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February 2011

The Entertainment Software Association


JOIN THE © TEAMThis week, the Entertainment Software Association will launch a completely revamped website for “Join the © Team,” a comprehensive educational program that introduces the concept of intellectual property to students in grades K-5 through hands-on activities. First launched in 2005, the new website will offer an expanded array of tools and resources for educators, librarians and parents to use at home and in the classroom. The program helps kids understand what a copyright is, and why it is important to protect creative works.

These new resources will include research project guidelines that parents can use to teach their children how to cite sources appropriately and “Homework How-To’s” that underscore the need to respect the work of others when copying print and online content for use in schoolwork. A new page on the website for librarians and media specialists will feature a media skills guide that introduces the concepts of copyright and academic plagiarism through activities designed to enhance students’ research skills.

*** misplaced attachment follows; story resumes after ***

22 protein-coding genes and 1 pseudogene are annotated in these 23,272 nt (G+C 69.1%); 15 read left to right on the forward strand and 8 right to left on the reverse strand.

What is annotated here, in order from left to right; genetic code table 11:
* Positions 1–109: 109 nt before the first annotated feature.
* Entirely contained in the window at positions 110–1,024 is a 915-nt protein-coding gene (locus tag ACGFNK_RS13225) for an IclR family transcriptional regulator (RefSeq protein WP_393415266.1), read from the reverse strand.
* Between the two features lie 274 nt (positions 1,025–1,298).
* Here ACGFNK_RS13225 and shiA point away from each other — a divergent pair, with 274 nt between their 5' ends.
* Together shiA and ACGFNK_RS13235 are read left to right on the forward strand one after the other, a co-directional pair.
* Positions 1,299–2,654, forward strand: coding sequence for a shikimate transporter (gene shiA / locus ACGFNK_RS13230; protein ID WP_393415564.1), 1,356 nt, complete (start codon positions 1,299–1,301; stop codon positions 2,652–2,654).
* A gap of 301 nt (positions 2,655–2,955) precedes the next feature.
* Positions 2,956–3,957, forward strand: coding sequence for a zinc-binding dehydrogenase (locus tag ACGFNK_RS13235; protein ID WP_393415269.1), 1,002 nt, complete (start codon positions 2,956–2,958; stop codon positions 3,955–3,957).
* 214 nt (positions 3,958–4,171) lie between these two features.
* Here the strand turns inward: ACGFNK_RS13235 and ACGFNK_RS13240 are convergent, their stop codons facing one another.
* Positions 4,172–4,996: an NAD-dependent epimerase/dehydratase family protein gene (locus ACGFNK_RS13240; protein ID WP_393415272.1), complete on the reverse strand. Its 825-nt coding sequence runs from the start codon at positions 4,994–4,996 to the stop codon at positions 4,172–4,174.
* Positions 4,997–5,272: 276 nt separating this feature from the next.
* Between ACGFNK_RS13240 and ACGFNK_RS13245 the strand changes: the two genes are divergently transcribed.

Also among these new resources are tips for educators to incorporate computer and video games into their curricula and use them to enhance and reinforce traditional subject material. This integration is already taking place in many classrooms across the country, as students become increasingly media savvy and teachers have begun to recognize the value of computer and video games as learning tools. Games also provide a unique opportunity for teachers to emphasize the importance of copyright and terms-of-use information.

Updated activities on the website reflect today’s current media reality and respond to advances in technology. For example, classroom activities that call for students to complete their own creative projects will now include guidelines for creating online videos that could be posted to YouTube and other digital content.